She said she first discovered Dubai in 2008, when she hosted the opening of an Atlantis resort. On her second visit, she realised there were no cameras tracking her. "That click - Karl Lagerfeld said, 'It's like they're shooting guns at me,' when I first met him at Fendi," Lohan said. "And I felt it. You feel like you're always watching out, you're paranoid. It creates this paranoia in your head that's not necessary."

That is part of the reason she does not see herself moving from Dubai anytime soon. "It's the safest place. It's less demanding. America is always like, 'Go go go go go!'" Lohan said. "I don't have to turn on the news and see about the Kardashians. I don't have to see anything anymore. I choose what I want to see and how I want to live."

Lohan's own safety and well-being are her chief concerns. Though she is still close with her family, she has been keeping in touch mostly at an arm's length, primarily through FaceTime. Just now, turning 32 at the beginning of July, and for the first time in her life, she says she feels safe.


The main bar and beach front at the Lohan Beach House in Mykonos, Greece, on June 18, 2018. PHOTO: NYTIMES

"I know who I am as a person," Lohan said. And that still includes being an actress, even if she has grown uncomfortable with the publicity side of it. "I don't want any judgement on me. You know? My acting is good, my work is good, and I love work," Lohan said.

To that end, she has been quietly picking up projects; she recently filmed the British series Sick Note, and says she has several more roles planned, scattered around the world. She says she craves the structure of performing and points to the 2014 London production of Speed-the-Plow as a turning point in her life, where she says she found comfort in just doing the thing night after night.

"Just the diligence of being on a stage. It's not like a movie where you can miss a line. You're live, there, in front of everyone," Lohan said. "Very structured. And I love that. And that gave me, like, a calmness. And that kind of changed a lot of things for me."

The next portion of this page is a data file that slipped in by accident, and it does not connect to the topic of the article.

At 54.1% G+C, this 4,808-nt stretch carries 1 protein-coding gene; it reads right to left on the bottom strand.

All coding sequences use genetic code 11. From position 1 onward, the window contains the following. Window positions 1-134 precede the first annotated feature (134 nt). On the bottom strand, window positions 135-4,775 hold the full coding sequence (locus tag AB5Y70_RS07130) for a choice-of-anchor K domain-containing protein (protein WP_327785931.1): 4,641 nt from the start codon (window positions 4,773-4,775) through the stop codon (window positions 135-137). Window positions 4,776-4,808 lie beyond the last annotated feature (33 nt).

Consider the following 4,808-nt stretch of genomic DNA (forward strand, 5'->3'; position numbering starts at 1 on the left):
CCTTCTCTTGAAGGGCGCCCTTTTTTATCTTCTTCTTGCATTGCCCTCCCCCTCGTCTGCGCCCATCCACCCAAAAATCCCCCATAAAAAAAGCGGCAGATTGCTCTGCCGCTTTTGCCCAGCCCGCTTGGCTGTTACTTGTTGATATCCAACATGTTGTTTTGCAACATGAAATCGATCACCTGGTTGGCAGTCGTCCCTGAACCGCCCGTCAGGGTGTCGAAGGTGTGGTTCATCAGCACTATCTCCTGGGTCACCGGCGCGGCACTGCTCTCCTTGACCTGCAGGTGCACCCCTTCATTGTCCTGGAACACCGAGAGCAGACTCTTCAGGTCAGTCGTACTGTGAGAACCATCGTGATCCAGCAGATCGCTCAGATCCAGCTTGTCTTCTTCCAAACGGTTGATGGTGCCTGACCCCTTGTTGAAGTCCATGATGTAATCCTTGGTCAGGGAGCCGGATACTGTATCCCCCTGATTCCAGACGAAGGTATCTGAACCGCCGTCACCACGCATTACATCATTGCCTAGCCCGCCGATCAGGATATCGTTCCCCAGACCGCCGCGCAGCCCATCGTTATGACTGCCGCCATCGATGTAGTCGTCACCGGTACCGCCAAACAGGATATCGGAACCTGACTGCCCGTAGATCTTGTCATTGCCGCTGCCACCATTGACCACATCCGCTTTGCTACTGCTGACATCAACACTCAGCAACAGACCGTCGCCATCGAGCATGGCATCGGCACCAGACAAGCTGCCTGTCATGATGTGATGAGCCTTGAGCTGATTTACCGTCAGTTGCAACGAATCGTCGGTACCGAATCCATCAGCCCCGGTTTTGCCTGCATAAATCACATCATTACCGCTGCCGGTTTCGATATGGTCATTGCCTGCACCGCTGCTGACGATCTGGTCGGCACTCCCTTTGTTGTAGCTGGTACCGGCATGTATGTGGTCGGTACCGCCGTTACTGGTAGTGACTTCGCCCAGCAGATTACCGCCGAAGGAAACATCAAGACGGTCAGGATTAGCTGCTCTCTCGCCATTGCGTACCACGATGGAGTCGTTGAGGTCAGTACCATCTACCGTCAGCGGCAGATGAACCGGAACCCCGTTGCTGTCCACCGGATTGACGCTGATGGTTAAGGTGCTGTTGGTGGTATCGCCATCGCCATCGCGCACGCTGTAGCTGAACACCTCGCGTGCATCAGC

She also agrees with the numerology proposition that life can be divided into approximately 30-year cycles, a theory that dovetails with a chain of events she said was set into motion in the summer of her 30th birthday, which she celebrated on a nearby beach.

It is the same place where her former fiancé, the Russian socialite Egor Tarabasov, was filmed assaulting her a few months later. "It happened, here in Mykonos, on the beach. And that was the moment where I switched and I was like, 'I'm going to take control of my life completely, and fire everyone and just rehire them when I'm ready,'" Lohan said.

"And that's why I'm here today, because it was on that beach where I got hit. I said, 'You know what? If there's anything I can do, I'm going to get that beach. It's going to be my beach.'"

Her 30th birthday was also the day she defied fate to option Tina Seskis' The Honeymoon, a psychological thriller that Lohan declined to spoil for me, saying only that she saw herself in one of the characters.

"I was at Nammos and I was reading it," she said. "I'm reading this book and taking notes on it, like, 'This is like my life, something that happened to me in my life, oh my God! I need to buy this book! I need to meet this woman!' She's incredible."

At the time, Lohan was staying with a host family in a small church in Greece, "because I wanted to be, like, with a family, alone." She got a call from Seskis, who had seen a paparazzi picture of the actress reading her book. Seskis was phoning to apologise because she had already sold the rights.

"I said, 'No no no! Let me buy it! Please, let me buy it! Let's write it together,' Lohan said. "She goes, 'No, they want somebody else to write it.' I said, 'No, we're going to write it.'" A year and a half later, they are writing the script together, and when Seskis visits Greece this summer, Lohan wants to work with her on the same beach where it all began.